Will we clear this up to everyone’s satisfaction?

Reading Little Women

À la suite du billet précédent, quelques réflexions sur Little Women, le livre de Louisa May Alcott.

I just posted about how several French translations of Louisa May Alcott’s novel Little Women are wretchedly bowdlerised, pale reflections of the original, and that there is indeed an entire editorial history of a) removing all references to religion (the entire Pilgrim’s Progress dimension, the profession of the girls’ father, the Catholicism of the maid Estelle …), b) cutting down the wildness, queerness of Jo and c) generally pouring heaps of sugar into word choice and descriptions. (To attenuate this harsh judgement, at least two recent translations appear to be doing much better.)

It is likely that the German version I must have come across during my youth — I haunted forever the public library and the book stores — suffered from similar faults, because I had never actually read the book.#[1] But now I’ve rectified the omission, and want to write up a few impressions.

First of all, it’s really quite good. Certainly an enjoyable read, given how little attractive I find the bildungsroman genre#[2]. To be sure, there’s a fair bit of very protestant moralising of the type “every moral failure, however small, will bring the appropriate punishment in its wake”, and at times there’s just a little too much goodness all around. Still, the characters are psychologically complex, even the most faultless ones, the book’s dramatic at times, and I like Alcott’s humour.

A few points about how the author deploys English sprang to mind. There’s singular (undetermined) antecedent themselves:

Jo announced that the coffee was ready, and everyone settled themselves to a hearty meal; for youth is seldom dyspeptic, and exercise develops wholesome appetites.

The bunch of (mostly) adolescents for whom Jo is making coffee here consists of boys and girls, and the preceding passages have been dealing with the interaction between the girls, between the boys, and between boys and girls. The mixed-sex nature of the group is acutely before the reader’s mental eye. To claim that himself would be gender-neutral in this case would be rather preposterous.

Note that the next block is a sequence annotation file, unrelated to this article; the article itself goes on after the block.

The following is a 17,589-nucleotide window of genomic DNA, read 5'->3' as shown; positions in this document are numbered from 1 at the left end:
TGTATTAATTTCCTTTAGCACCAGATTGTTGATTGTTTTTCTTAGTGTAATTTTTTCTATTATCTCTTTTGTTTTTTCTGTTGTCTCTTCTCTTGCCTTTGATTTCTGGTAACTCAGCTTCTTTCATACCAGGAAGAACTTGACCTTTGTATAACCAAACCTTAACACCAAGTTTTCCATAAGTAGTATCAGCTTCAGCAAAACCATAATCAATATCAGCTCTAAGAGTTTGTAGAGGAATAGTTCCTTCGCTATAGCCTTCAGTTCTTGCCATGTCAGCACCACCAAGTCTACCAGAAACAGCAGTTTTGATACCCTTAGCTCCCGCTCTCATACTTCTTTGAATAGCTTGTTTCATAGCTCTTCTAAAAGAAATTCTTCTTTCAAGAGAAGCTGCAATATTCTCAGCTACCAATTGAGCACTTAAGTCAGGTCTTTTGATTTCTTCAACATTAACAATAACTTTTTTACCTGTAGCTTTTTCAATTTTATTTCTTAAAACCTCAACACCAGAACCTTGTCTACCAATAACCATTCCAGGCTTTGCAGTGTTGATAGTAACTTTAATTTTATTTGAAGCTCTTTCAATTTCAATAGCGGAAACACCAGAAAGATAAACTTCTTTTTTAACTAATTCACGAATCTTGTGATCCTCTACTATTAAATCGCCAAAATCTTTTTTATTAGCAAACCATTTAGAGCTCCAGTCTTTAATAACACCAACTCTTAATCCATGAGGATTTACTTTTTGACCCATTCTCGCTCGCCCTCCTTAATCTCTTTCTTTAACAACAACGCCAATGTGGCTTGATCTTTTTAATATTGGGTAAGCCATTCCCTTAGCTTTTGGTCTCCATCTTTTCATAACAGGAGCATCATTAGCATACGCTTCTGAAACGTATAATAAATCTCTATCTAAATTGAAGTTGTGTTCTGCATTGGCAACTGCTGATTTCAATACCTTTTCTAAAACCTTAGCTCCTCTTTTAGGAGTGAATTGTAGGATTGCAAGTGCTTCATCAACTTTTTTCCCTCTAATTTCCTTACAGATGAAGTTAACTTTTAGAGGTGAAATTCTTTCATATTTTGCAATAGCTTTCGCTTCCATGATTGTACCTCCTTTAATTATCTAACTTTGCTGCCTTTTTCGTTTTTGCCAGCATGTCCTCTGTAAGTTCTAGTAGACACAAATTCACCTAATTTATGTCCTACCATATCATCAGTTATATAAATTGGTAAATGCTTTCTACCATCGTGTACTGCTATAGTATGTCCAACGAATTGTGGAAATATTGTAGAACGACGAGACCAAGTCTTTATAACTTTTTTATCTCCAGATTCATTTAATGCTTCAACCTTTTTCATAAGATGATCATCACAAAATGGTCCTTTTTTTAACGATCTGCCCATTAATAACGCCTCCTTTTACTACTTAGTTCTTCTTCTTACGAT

There are three occurrences of wet-blanket, two of which as verbs:

‘I know Meg would wet-blanket such a proposal, but I thought you had more spirit,’ began Laurie, insinuatingly.
A few other topics of general interest were introduced by Mr. Brooke and wet-blanketed by Mrs. Brooke, and conversation languished.

Of course! The idiom comes from extinguishing fire with a wet blanket — I’d never thought of this before.

There’s also a sentence that looks like a mild case of Neal Whitman’s “FLOP coordination”:

[…] if he had not possessed a talisman against evil in the memory of the kind old man who was bound up in his success, the motherly friend who watched over him as if he were her son, and last, but not least by any means, the knowledge that four innocent girls loved, admired, and believed in him with all their hearts.

Amy, the youngest and vainest of the sisters, is frequently shown to produce malapropisms. In the beginning, this happens mostly when, out of desire to distinguish herself in front of her older sisters, she employs words that are too big for her and is duly laughed at by the straightforward Jo. But as the books (both volumes) progress, her stabs at elaborate vocabulary and, sometimes, French, becomes just a way to characterise her. In the following bit, the misinterpretation is attributed to the servant Hannah, but it’s Amy speaking, and in a way that’s typical for her:

“Why, Mother, how can you think of such a thing? Not more than six or eight will probably come, so I shall hire a beach wagon and borrow Mr. Laurence’s cherry-bounce.” (Hannah’s pronunciation of charabanc.)

The eggcorn is quite ingenious: You can just imagine Amy and her rich friends bouncing along under the cherry trees in a horse-dawn carriage. (Charabanc comes from the French char à banc(s), i.e. a coach or carriage equipped with benches. In contemporary French, char means tank, though in the Quebecois dialect, the word can also refer to a car.)

Last, just to cite a sentence I admired for its dramatic effect, a bit from the beginning of the second volume, in which Jo has just received a positive reply from a publisher who is prepared to accept her first novel, provided she shortens the text:

So, with Spartan firmness, the young authoress laid her first-born on her table, and chopped it up as ruthlessly as any ogre.